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Canada Deber 2pdf


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trabajo sociedad de la informacion Canada
Mónica Guerra

Published in: Education, Business
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Canada Deber 2pdf

  1. 1. 2007/2008 Annual Review Sharpening our focus: SIX PRIORITIES GUIDE ITAC’S AGENDA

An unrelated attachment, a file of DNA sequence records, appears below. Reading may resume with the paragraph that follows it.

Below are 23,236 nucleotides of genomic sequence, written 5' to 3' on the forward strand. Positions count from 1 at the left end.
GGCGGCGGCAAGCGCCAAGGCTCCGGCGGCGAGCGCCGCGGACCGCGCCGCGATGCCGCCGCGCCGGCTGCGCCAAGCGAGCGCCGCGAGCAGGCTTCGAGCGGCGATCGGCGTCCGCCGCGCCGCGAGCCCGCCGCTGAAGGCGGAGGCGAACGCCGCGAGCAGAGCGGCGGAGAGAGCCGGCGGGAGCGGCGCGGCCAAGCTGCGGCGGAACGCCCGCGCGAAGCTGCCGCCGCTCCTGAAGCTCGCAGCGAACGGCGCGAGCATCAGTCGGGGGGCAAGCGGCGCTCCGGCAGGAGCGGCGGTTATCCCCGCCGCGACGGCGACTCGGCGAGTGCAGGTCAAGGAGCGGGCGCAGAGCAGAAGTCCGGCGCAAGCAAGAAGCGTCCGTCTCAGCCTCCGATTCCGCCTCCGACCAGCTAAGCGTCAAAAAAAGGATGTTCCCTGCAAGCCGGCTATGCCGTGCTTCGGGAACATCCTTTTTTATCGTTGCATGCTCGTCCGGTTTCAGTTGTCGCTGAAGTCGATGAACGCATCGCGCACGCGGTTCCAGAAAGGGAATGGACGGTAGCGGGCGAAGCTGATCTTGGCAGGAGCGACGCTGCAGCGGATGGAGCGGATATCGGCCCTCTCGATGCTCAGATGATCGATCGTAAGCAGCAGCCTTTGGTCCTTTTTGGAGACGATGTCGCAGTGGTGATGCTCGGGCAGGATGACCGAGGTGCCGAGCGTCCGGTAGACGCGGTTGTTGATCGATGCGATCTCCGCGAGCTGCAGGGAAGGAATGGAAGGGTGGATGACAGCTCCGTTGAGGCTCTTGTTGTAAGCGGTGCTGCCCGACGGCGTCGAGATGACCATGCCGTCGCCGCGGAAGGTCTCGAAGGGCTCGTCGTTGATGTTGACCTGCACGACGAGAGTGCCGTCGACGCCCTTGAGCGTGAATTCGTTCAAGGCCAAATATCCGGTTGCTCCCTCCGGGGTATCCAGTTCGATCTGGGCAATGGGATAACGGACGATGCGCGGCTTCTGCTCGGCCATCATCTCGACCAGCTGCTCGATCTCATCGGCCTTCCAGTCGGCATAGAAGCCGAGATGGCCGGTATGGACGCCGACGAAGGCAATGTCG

2. 2. tThe world of information and communications technology is complex, vast and dynamic. Change happens, quite literally, at the speed of light. Today’s must-have device is tomorrow’s old news. For many of us who have built our careers in ICT, this volatility is intoxicating and a key reason why we’d never want to work anywhere else. In a kaleidoscopic environment like ours, it’s all too easy to get distracted and lose focus. And when the world of technology intersects with the world of public policy, as it does for ITAC, choosing the right priorities for action can be challenging indeed. In meeting this challenge, deciding what you will not do is every bit as important as determining what you will do. Over the past few months, the ITAC Board of Directors and its Executive Committee have worked hard to sharpen the strategic focus of our association. We have vigorously examined ITAC’s activities and called for a concentrated emphasis on six priorities. These are: 1. COMPETITIVENESS Improving global competitiveness of our industry and the Canadian economy; 2. ICT ADOPTION Accelerating the adoption of productivity-enhancing ICT tools in all economic endeavours; 3. PUBLIC SECTOR PROCUREMENT Ensuring a fair and appropriate public sector procurement regime; 4. eHEALTH Improving the Canadian healthcare system through the more widespread use of ehealth solutions; 5. SMART REGULATION Ensuring a sound regulatory regime appropriate for growth of Canadian knowledge-based businesses; and 6. TALENT Improving the vital supply of talented, highly skilled individuals necessary for the industry’s continuous growth and capacity to innovate. This sharper strategic focus also requires a more disciplined approach to how we set objectives and how we measure our success. Finding the right metrics for an organization such as ITAC is still a work in progress. But by the more common measures of financial performance, member satisfaction and growth, I am pleased to report that the organization is sound, vigorously expanding the value of its offerings to members while continuing to play an influential role in the formation of economic policy. THE PAGES THAT FOLLOW OUTLINE OUR WORK IN THE SIX PRIORITY AREAS. DAVID MacDONALD, ITAC CHAIR 2007/2008 This sharper strategic foc approach to setting objec‘‘ SETTING PRIORITIES FOR CANADIAN ICT: